Fallujah veteran says government is afraid of its own citizens
Paul Joseph Watson
August 15, 2013
A former Marine Corps Colonel who was stationed in Fallujah and trained Iraqi soldiers warns that the Department of Homeland Security is working with law enforcement to build a “domestic army,” because the federal government is afraid of its own citizens.
The comments by the Colonel Peter Martino were made during public testimony at a Concord City Council meeting on Tuesday. The meeting concerned a decision on whether to accept a $260,000 Homeland Security grant on behalf of the Central New Hampshire Special Operations Unit to purchase a BearCat armored vehicle.
The purchase of the vehicle has been surrounded by controversy after the city’s Police Chief wrote in an application filing to the DHS that the vehicle was needed to deal with the “threat” posed by libertarians, sovereign citizen adherents, and Occupy activists in the region.
Referencing signs in the crowd which read “More Mayberry, Less Fallujah,” the Colonel spoke of how he didn’t even have armored vehicles when he was stationed in Fallujah.
Martino’s role as a Ministry of Defense coordinator was to command, train and equip the Iraqi Army, noting that he helped do everything he could “to make it as strong as possible,” but that “Homeland Security would kick their butts in a week.”
Stressing that it was unlawful and unconstitutional to use US troops on American soil, the Colonel warned, “What’s happening here is we’re building a domestic military,” adding that police are now “wearing the exact same combat gear that we had in Iraq, only it was a different color.”
Martino warned that the DHS was following military tactics by, “pre-staging gear and equipment” in order to build a “domestic army” while shrinking the US military “because the government is afraid of its own citizens.”
The Colonel slammed the idea of law enforcement purchasing militarized vehicles for domestic security, noting, “The last time more than ten terrorists were in one place at the same time was September 11th and all these vehicles in the world wouldn’t have prevented it nor would it have helped anybody.”
“I don’t know where we’re going to use this many vehicles or this many troops,” he continued, “Concord is just one cog in the wheel – we’re building an army over here and I can’t believe that people aren’t seeing it – is everybody blind?”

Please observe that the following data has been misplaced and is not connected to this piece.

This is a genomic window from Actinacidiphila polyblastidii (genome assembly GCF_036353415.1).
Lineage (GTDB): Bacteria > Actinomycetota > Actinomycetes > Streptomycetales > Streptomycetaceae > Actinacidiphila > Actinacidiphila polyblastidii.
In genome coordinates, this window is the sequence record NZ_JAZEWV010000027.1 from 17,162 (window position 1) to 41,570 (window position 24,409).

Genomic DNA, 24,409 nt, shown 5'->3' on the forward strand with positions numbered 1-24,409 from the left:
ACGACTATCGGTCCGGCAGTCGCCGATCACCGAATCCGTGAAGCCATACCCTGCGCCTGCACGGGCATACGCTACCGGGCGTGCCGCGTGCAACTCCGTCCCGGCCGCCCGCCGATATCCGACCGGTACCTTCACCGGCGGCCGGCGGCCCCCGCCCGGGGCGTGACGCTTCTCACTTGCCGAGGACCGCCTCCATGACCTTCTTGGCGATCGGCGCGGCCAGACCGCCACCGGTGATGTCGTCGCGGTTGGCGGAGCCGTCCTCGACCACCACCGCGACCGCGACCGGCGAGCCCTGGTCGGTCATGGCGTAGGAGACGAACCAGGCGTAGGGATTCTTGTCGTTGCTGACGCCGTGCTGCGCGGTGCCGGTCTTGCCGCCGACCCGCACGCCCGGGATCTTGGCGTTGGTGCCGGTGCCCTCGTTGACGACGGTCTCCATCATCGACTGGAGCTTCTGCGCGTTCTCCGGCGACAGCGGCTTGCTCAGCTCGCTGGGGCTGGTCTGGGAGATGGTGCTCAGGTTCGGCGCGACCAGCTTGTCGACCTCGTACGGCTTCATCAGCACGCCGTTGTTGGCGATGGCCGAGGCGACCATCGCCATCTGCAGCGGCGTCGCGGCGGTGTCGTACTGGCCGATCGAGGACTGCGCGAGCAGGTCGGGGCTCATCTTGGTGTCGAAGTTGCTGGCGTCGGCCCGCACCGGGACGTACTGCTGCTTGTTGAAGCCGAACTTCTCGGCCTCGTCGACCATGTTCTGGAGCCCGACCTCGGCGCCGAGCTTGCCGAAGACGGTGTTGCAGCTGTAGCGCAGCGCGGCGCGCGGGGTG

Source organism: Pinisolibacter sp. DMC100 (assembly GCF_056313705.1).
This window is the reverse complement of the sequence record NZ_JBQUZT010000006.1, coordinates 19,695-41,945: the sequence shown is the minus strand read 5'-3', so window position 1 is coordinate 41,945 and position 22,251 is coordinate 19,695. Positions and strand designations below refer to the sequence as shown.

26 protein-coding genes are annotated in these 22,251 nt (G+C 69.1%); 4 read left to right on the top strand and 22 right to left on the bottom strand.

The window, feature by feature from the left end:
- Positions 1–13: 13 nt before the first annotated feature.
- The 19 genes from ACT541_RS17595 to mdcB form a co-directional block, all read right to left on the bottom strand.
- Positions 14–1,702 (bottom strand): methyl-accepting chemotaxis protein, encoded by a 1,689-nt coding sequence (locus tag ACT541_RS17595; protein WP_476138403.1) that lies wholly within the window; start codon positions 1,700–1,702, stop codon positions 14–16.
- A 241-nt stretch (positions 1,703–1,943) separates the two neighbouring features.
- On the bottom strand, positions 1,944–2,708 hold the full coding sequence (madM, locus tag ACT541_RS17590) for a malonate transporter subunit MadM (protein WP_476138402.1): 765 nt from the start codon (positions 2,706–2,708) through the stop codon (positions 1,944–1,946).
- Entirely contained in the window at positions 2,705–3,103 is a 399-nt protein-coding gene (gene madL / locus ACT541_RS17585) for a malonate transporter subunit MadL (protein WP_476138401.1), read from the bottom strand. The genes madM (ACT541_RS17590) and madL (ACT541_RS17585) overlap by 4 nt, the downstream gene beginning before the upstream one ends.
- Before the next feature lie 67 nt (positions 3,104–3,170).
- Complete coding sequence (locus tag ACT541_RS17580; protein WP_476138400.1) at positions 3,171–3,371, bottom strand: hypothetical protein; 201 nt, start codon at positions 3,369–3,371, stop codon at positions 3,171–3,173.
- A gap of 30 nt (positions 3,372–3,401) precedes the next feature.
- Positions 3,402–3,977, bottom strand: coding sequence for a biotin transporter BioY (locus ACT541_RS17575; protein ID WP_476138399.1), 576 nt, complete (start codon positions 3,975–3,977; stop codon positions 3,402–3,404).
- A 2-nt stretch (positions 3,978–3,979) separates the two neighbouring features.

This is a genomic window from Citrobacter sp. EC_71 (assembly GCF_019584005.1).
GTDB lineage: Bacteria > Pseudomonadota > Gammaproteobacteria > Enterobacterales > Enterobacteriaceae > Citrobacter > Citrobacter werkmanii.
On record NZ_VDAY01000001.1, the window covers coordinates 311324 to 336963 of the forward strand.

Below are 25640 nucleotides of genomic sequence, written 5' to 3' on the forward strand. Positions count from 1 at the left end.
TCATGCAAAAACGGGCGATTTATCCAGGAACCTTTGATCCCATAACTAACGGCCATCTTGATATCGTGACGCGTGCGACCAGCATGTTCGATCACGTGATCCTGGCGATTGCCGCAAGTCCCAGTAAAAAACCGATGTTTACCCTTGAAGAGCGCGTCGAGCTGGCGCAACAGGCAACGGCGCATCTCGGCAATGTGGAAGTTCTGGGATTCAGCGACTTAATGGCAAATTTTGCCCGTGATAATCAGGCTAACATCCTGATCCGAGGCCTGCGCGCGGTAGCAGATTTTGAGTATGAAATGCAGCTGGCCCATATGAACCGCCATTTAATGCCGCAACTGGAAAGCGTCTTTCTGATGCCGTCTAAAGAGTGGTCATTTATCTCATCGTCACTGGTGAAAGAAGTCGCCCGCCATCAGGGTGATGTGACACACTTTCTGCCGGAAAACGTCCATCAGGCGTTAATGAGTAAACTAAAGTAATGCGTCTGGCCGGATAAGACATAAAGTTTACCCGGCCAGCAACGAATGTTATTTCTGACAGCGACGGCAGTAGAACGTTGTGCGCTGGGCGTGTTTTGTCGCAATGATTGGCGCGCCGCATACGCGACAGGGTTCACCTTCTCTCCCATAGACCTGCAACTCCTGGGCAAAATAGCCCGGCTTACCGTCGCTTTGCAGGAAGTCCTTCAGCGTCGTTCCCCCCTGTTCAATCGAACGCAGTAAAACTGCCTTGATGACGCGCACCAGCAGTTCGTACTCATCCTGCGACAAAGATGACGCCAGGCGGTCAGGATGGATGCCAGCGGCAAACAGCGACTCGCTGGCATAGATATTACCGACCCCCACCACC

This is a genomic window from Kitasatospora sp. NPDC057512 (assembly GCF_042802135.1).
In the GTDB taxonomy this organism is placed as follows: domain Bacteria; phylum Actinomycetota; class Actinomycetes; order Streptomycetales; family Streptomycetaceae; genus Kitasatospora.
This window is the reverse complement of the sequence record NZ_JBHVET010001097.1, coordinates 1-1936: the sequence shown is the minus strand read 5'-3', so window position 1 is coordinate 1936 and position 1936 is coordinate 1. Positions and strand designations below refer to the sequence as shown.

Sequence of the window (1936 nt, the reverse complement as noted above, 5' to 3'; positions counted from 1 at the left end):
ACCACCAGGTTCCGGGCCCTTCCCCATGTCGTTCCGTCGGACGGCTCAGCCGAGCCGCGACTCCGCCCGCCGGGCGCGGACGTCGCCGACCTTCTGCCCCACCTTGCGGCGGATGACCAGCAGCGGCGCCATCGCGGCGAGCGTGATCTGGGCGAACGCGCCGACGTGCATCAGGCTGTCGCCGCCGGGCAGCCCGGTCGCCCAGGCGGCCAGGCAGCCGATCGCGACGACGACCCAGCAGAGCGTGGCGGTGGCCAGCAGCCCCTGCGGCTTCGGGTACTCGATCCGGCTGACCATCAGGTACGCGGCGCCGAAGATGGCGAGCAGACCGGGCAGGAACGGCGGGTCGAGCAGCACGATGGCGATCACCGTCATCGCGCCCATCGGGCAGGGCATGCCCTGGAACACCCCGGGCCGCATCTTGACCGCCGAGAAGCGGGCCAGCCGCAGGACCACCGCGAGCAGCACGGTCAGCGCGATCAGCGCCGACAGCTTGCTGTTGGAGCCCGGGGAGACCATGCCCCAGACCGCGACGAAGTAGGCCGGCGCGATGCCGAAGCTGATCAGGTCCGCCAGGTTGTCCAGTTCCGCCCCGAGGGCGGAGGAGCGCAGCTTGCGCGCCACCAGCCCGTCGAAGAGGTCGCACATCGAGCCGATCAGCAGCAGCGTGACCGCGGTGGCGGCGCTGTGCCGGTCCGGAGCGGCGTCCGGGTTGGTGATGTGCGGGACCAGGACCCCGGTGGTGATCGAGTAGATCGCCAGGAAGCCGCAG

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In his initial application to the DHS for the grant to purchase the armored vehicle, Police Chief John Duval wrote, “The State of New Hampshire’s experience with terrorism slants primarily towards the domestic type. We are fortunate that our State has not been victimized from a mass casualty event from an international terrorism strike however on the domestic front, the threat is real and here. Groups such as the Sovereign Citizens, Free Staters and Occupy New Hampshire are active and present daily challenges.”
Duval’s characterization of activists from across the political spectrum as terrorists prompted outrage but he refused to apologize, merely clarifying that his application may not have been worded correctly. Following the removal of the terms Sovereign Citizens, Free Staters and Occupy New Hampshire from the application, the DHS made it clear that the grant would be approved.
As the Concord Monitor reports, Tuesday’s public testimony also included a warning from Irena Goddard, who grew up in Czechoslovakia.
“I do not want this deadly intimidation force of a military vehicle to suppress free speech, much like what was done with communist military tanks in Czechoslovakia,” she said.
Resident Jesse Mertz remarked that the militarization of law enforcement signaled that, “The military industrial complex has infiltrated every part of our society to the point where it’s now happening in our hometowns, and we’re seeing stuff occur that people said would never happen in our own country.”
The Concord Council delayed the decision to purchase the vehicle and the matter will be taken up once again at next month’s meeting.